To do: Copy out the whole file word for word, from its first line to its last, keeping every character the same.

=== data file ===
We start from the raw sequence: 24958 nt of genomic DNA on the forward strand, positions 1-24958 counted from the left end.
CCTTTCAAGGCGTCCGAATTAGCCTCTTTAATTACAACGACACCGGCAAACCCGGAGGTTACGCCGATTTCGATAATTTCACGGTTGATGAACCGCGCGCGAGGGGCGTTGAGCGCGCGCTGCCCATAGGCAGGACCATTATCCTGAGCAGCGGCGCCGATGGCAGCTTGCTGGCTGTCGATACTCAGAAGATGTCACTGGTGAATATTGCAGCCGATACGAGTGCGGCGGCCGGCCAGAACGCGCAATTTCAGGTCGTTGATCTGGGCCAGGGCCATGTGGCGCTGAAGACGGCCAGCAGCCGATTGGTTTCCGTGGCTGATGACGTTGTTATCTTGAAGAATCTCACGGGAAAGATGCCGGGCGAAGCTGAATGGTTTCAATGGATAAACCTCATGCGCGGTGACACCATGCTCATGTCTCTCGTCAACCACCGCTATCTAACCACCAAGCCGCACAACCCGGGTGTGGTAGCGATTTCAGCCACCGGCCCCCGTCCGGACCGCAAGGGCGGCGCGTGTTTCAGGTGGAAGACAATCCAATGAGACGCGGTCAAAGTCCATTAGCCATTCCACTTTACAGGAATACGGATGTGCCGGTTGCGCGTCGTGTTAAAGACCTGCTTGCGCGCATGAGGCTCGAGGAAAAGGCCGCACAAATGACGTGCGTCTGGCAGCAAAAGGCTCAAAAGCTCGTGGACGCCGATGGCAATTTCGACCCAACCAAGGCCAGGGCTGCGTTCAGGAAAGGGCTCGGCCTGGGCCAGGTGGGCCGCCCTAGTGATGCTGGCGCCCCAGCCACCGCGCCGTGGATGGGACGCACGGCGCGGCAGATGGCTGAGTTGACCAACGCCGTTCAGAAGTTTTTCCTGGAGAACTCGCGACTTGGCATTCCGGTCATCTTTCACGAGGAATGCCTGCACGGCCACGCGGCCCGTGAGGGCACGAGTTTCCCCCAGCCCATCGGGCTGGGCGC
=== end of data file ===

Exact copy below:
We start from the raw sequence: 24958 nt of genomic DNA on the forward strand, positions 1-24958 counted from the left end.
CCTTTCAAGGCGTCCGAATTAGCCTCTTTAATTACAACGACACCGGCAAACCCGGAGGTTACGCCGATTTCGATAATTTCACGGTTGATGAACCGCGCGCGAGGGGCGTTGAGCGCGCGCTGCCCATAGGCAGGACCATTATCCTGAGCAGCGGCGCCGATGGCAGCTTGCTGGCTGTCGATACTCAGAAGATGTCACTGGTGAATATTGCAGCCGATACGAGTGCGGCGGCCGGCCAGAACGCGCAATTTCAGGTCGTTGATCTGGGCCAGGGCCATGTGGCGCTGAAGACGGCCAGCAGCCGATTGGTTTCCGTGGCTGATGACGTTGTTATCTTGAAGAATCTCACGGGAAAGATGCCGGGCGAAGCTGAATGGTTTCAATGGATAAACCTCATGCGCGGTGACACCATGCTCATGTCTCTCGTCAACCACCGCTATCTAACCACCAAGCCGCACAACCCGGGTGTGGTAGCGATTTCAGCCACCGGCCCCCGTCCGGACCGCAAGGGCGGCGCGTGTTTCAGGTGGAAGACAATCCAATGAGACGCGGTCAAAGTCCATTAGCCATTCCACTTTACAGGAATACGGATGTGCCGGTTGCGCGTCGTGTTAAAGACCTGCTTGCGCGCATGAGGCTCGAGGAAAAGGCCGCACAAATGACGTGCGTCTGGCAGCAAAAGGCTCAAAAGCTCGTGGACGCCGATGGCAATTTCGACCCAACCAAGGCCAGGGCTGCGTTCAGGAAAGGGCTCGGCCTGGGCCAGGTGGGCCGCCCTAGTGATGCTGGCGCCCCAGCCACCGCGCCGTGGATGGGACGCACGGCGCGGCAGATGGCTGAGTTGACCAACGCCGTTCAGAAGTTTTTCCTGGAGAACTCGCGACTTGGCATTCCGGTCATCTTTCACGAGGAATGCCTGCACGGCCACGCGGCCCGTGAGGGCACGAGTTTCCCCCAGCCCATCGGGCTGGGCGC